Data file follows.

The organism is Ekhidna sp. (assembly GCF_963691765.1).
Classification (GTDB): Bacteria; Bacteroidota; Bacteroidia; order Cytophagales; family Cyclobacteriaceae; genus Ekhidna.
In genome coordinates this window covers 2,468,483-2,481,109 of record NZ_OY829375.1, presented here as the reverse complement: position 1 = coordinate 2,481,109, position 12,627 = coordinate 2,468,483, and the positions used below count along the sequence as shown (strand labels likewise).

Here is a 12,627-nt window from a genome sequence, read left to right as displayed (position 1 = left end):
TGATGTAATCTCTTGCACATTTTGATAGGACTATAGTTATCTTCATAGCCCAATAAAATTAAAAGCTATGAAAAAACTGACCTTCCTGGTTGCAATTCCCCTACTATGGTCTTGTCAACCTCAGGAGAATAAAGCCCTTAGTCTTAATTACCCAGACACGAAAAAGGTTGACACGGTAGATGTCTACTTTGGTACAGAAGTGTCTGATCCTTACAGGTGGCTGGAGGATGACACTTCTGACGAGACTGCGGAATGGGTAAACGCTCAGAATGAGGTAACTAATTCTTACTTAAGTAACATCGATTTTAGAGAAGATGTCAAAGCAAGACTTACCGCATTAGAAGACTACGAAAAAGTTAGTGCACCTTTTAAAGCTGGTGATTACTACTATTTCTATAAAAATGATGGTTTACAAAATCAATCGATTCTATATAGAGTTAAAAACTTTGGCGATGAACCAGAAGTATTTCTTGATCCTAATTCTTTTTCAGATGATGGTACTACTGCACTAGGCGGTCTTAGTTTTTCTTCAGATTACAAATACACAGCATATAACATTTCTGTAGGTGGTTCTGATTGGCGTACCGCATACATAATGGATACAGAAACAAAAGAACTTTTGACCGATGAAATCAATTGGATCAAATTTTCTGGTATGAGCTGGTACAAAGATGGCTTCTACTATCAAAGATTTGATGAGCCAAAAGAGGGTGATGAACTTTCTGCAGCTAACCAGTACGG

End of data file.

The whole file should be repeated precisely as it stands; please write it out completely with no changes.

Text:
The organism is Ekhidna sp. (assembly GCF_963691765.1).
Classification (GTDB): Bacteria; Bacteroidota; Bacteroidia; order Cytophagales; family Cyclobacteriaceae; genus Ekhidna.
In genome coordinates this window covers 2,468,483-2,481,109 of record NZ_OY829375.1, presented here as the reverse complement: position 1 = coordinate 2,481,109, position 12,627 = coordinate 2,468,483, and the positions used below count along the sequence as shown (strand labels likewise).

Here is a 12,627-nt window from a genome sequence, read left to right as displayed (position 1 = left end):
TGATGTAATCTCTTGCACATTTTGATAGGACTATAGTTATCTTCATAGCCCAATAAAATTAAAAGCTATGAAAAAACTGACCTTCCTGGTTGCAATTCCCCTACTATGGTCTTGTCAACCTCAGGAGAATAAAGCCCTTAGTCTTAATTACCCAGACACGAAAAAGGTTGACACGGTAGATGTCTACTTTGGTACAGAAGTGTCTGATCCTTACAGGTGGCTGGAGGATGACACTTCTGACGAGACTGCGGAATGGGTAAACGCTCAGAATGAGGTAACTAATTCTTACTTAAGTAACATCGATTTTAGAGAAGATGTCAAAGCAAGACTTACCGCATTAGAAGACTACGAAAAAGTTAGTGCACCTTTTAAAGCTGGTGATTACTACTATTTCTATAAAAATGATGGTTTACAAAATCAATCGATTCTATATAGAGTTAAAAACTTTGGCGATGAACCAGAAGTATTTCTTGATCCTAATTCTTTTTCAGATGATGGTACTACTGCACTAGGCGGTCTTAGTTTTTCTTCAGATTACAAATACACAGCATATAACATTTCTGTAGGTGGTTCTGATTGGCGTACCGCATACATAATGGATACAGAAACAAAAGAACTTTTGACCGATGAAATCAATTGGATCAAATTTTCTGGTATGAGCTGGTACAAAGATGGCTTCTACTATCAAAGATTTGATGAGCCAAAAGAGGGTGATGAACTTTCTGCAGCTAACCAGTACGG